AWEJ,  Special Issue on Literature No.1, 2013                                                  Pp.187- 200

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The Presence of Augustinian Thought in Beowulf

Antonín Zita
Texas A&M University, College Station, Texas
USA

Abstract
The identity and literary intentions of the author of the most well-known Anglo-Saxon epic poem Beowulf is probably going to forever remain a mystery; however, hints and traces of the author’s philosophy can be if not determined then at least approximated with a fair amount of certainty. The poem is a bicultural composite, an amalgam of two different cultures: it is not entirely Christian or purely Anglo-Saxon. The essay focuses on Augustinian thought that pervades the poem and several features of the text, such as vocabulary used to describe the heroes and monsters of the poem and the melting pot of Anglo-Saxon and Christian customs. Also, the speeches of the main characters are explored and contrasted with the teachings of Augustine as found in his two most important texts, De Civitate Dei and On Christian Doctrine. The essay concludes by arguing that while we might never know for certain, it is safe to assume that the author of Beowulf had at least second-hand knowledge of Augustine’s philosophy since it is, after a detailed analysis, clearly present in the epic poem.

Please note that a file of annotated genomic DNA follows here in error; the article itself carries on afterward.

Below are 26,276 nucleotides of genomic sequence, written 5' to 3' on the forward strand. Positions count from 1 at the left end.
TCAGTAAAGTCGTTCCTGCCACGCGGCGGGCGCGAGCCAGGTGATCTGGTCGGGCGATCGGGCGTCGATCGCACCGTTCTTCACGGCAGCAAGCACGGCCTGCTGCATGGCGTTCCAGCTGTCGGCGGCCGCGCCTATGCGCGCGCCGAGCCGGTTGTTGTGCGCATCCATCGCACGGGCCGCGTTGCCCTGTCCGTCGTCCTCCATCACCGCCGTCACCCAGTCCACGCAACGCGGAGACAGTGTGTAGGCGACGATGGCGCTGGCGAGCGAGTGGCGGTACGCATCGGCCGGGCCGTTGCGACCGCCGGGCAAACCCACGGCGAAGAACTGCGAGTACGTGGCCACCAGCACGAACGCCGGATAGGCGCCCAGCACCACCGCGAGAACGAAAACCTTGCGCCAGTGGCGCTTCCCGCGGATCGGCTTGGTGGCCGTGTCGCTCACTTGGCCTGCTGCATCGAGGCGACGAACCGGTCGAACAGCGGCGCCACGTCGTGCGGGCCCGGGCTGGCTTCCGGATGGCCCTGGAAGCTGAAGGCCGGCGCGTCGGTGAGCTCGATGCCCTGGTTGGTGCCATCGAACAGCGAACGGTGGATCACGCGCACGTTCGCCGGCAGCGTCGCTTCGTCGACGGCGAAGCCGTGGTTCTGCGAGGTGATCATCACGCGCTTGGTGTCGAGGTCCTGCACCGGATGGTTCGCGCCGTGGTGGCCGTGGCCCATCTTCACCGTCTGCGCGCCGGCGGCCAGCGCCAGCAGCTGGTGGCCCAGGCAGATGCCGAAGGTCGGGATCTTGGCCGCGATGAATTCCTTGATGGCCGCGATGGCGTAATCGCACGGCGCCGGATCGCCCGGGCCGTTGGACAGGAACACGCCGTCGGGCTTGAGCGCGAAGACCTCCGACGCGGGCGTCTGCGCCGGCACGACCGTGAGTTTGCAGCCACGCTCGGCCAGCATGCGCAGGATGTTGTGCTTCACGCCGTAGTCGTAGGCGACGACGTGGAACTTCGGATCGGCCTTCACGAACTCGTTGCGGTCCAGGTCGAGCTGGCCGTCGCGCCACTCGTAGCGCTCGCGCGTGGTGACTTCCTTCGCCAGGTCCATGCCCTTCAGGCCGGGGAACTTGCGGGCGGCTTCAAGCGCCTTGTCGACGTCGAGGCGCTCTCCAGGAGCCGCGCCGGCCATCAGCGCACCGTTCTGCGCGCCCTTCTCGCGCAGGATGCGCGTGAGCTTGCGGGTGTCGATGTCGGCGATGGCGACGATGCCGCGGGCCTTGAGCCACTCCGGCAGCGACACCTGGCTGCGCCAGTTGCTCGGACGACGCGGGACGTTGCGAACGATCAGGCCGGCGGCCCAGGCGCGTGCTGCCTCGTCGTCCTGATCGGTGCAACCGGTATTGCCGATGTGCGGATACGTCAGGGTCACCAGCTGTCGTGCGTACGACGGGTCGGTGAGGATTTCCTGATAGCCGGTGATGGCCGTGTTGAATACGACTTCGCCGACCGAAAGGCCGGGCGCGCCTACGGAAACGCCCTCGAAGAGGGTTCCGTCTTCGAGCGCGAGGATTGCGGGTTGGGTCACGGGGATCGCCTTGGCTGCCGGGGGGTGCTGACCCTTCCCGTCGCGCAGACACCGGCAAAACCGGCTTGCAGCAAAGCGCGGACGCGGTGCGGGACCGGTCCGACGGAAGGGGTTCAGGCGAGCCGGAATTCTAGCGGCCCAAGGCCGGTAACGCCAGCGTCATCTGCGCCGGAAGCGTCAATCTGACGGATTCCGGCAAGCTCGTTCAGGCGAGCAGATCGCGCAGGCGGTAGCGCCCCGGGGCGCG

Keywords: Augustine, Beowulf, Christianity, Anglo-Saxon poetry.

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Antonín Zita is a PhD student at Masaryk University in the Czech Republic. At the moment he
is present at the Texas A&M University, where he conducts research for his dissertation
discussing the synchronic and diachronic reception of Beat Literature in the USA and
Czechoslovakia/Czech Republic. Apart from Beat Generation he is also interested in American
literature of the twentieth century, post-structuralism, and reader-response theory